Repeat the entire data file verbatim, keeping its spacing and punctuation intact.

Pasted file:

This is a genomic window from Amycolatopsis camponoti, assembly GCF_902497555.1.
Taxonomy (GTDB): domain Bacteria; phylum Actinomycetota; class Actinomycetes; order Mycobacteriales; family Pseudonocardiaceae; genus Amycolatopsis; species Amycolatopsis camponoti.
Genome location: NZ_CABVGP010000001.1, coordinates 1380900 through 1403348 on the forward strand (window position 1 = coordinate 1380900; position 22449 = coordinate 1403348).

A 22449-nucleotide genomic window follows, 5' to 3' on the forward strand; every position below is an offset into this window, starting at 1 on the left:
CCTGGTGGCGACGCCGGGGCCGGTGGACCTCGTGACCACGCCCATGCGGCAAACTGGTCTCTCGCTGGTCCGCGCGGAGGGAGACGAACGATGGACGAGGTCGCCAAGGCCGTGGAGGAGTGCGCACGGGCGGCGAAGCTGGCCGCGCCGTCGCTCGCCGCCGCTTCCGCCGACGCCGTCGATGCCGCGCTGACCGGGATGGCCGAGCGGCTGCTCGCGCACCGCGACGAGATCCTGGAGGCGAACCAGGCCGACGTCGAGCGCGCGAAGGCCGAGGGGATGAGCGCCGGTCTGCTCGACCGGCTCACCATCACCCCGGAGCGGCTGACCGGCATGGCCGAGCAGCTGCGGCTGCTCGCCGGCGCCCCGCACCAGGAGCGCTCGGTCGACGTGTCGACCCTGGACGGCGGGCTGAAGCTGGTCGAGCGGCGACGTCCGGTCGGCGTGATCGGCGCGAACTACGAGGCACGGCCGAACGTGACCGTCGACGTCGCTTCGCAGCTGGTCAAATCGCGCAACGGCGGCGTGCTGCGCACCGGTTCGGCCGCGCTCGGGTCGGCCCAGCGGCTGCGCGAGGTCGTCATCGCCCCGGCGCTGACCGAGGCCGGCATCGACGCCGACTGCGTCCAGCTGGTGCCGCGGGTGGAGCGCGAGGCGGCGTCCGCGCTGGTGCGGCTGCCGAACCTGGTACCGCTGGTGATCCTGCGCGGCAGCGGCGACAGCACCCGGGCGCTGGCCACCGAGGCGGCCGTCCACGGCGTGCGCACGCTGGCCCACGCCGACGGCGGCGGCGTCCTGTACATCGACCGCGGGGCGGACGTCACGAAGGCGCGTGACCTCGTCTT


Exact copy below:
This is a genomic window from Amycolatopsis camponoti, assembly GCF_902497555.1.
Taxonomy (GTDB): domain Bacteria; phylum Actinomycetota; class Actinomycetes; order Mycobacteriales; family Pseudonocardiaceae; genus Amycolatopsis; species Amycolatopsis camponoti.
Genome location: NZ_CABVGP010000001.1, coordinates 1380900 through 1403348 on the forward strand (window position 1 = coordinate 1380900; position 22449 = coordinate 1403348).

A 22449-nucleotide genomic window follows, 5' to 3' on the forward strand; every position below is an offset into this window, starting at 1 on the left:
CCTGGTGGCGACGCCGGGGCCGGTGGACCTCGTGACCACGCCCATGCGGCAAACTGGTCTCTCGCTGGTCCGCGCGGAGGGAGACGAACGATGGACGAGGTCGCCAAGGCCGTGGAGGAGTGCGCACGGGCGGCGAAGCTGGCCGCGCCGTCGCTCGCCGCCGCTTCCGCCGACGCCGTCGATGCCGCGCTGACCGGGATGGCCGAGCGGCTGCTCGCGCACCGCGACGAGATCCTGGAGGCGAACCAGGCCGACGTCGAGCGCGCGAAGGCCGAGGGGATGAGCGCCGGTCTGCTCGACCGGCTCACCATCACCCCGGAGCGGCTGACCGGCATGGCCGAGCAGCTGCGGCTGCTCGCCGGCGCCCCGCACCAGGAGCGCTCGGTCGACGTGTCGACCCTGGACGGCGGGCTGAAGCTGGTCGAGCGGCGACGTCCGGTCGGCGTGATCGGCGCGAACTACGAGGCACGGCCGAACGTGACCGTCGACGTCGCTTCGCAGCTGGTCAAATCGCGCAACGGCGGCGTGCTGCGCACCGGTTCGGCCGCGCTCGGGTCGGCCCAGCGGCTGCGCGAGGTCGTCATCGCCCCGGCGCTGACCGAGGCCGGCATCGACGCCGACTGCGTCCAGCTGGTGCCGCGGGTGGAGCGCGAGGCGGCGTCCGCGCTGGTGCGGCTGCCGAACCTGGTACCGCTGGTGATCCTGCGCGGCAGCGGCGACAGCACCCGGGCGCTGGCCACCGAGGCGGCCGTCCACGGCGTGCGCACGCTGGCCCACGCCGACGGCGGCGGCGTCCTGTACATCGACCGCGGGGCGGACGTCACGAAGGCGCGTGACCTCGTCTT